Misused Words by Anime Fans: What Is World Building?

So I’m back for another segment of Misused Words by Anime Fans! If you haven’t checked out the very first segment, I covered character development. And for this week’s topic: World Building. This term is very concise,  but still proves to be confusing many people. Don’t fret though, I’m here to help!

What exactly is World Building?

I feel like when people talk about the term “world building”, they mistake it only for the setting of the story. In reality, world-building is much deeper than just the setting alone. It’s the process of the setting being built from complete scratch. Just like how character development is used to make a character more dynamic, world building is used to flesh out the setting in a way to make it more immersive. This is most essential when the universe depicted in story takes place in a fictional setting.

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The depth that world building has can vary from series to series. It could be minimal or could extend to the most intricate detail, just as long as each bit of information brought up will have some significance whether it be in the present or the future. Fabricating information that holds little value along the way without further explanation can be considered as lazy world building.

There are many techniques that could be utilized to build a world from ground zero. Important elements such as the geography of the world, a system of rules it follows, and the history of the world or area ― all these work in tandem with each other in order to bring depth to a world. Let’s examine some of these elements!

Geography:
Geography is crucial because not only are the viewers introduced to brand new locations but these locations are given meaning throughout the series in small amounts. Each destination the characters may travel to serves some sort of purpose. The world itself is a device that drives the plot forward. Each location should be distinct from one another. Fully equipped with different people/culture, stronger opponents, and even different architecture styles from previous areas. Whatever is ultimately decided, the other places within the world should hold something memorable for the audience. Most of the time this is executed by having the characters engage in unique interactions with the environment.

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Take for example a more recent anime that came out just last year, Made in Abyss. The anime showcased a vast world underground, sectioned into different Layers which consists of different species, treasures, and “The Curse” that becomes more dangerous for whoever decides to go deeper it. The Abyss is shrouded in mystery mostly because only a few were brave enough to delve into it. Much of the information we do know about the unexplored places are nothing short of speculations.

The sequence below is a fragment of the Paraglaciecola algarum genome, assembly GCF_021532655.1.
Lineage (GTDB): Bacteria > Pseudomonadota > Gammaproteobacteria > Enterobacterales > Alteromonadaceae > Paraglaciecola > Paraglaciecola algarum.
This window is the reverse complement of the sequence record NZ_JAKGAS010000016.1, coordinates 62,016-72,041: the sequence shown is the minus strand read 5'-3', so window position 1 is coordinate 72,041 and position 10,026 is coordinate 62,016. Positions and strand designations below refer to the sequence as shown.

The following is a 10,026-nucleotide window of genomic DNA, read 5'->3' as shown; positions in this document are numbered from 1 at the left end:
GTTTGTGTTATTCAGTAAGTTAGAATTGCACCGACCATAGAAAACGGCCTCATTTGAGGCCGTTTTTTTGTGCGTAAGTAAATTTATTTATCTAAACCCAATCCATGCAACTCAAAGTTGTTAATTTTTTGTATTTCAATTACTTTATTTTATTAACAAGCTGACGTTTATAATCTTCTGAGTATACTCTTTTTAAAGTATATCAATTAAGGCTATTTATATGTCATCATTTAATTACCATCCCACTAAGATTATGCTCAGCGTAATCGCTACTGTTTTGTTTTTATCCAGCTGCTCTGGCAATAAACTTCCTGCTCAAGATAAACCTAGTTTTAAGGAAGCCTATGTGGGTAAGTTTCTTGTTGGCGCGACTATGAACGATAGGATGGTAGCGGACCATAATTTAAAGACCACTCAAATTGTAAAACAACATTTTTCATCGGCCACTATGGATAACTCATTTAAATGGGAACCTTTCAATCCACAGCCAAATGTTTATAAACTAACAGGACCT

But as our main cast go deeper and deeper into the Abyss, we are exposed to this vast and mysterious world underground. We can differentiate the Layers from each other and recognize the spacial relation between them. The beasts that dwell in the Abyss are more evolved the lower they go, and even the sunlight that shined bright upon the first layers has become fully nonexistent . The audience also comes to a harsh realization of how unforgiving the Curse’s influence is on the characters and the consequences that comes with going deeper. The strong sense of fear and danger in Abyss is brought to life through the world that has been fleshed out in front of us.

The Rules:

Fictional universes need a system of rules to govern them. If these base foundations were not in place, then certain loopholes or inconsistencies could surface later on and possibly leave the viewers dissatisfied or confused.

If the series somehow introduce a new power that could break these system of rules, then they would have to account for how it would change the rest of the world.

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An example I could think of instantly when I think of a series with base rules intact is FullMetal Alchemist: Brotherhood. Alchemy is the central theme of FMA, equivalent exchange governing over them.

Equivalent exchange constitutes creating or transforming one object to another one that is entirely different from its original form. Of course, there are laws and limitations to this. One of them is to never perform human transmutation. You cannot create another human or bring a human back to life. This limitation is further established when the Elric Brothers performed human transmutation to bring their dead mother back but, that failed with dire consequences attached. Not only did it fail, but the two brothers lost parts of their bodies as punishment for trying to defy these laws.

Although there were certain laws and limitations, this didn’t stop Fullmetal Alchemist from using the full potential of alchemy as a concept. We are familiarized with different styles of alchemy, whether it be destructive or beneficial.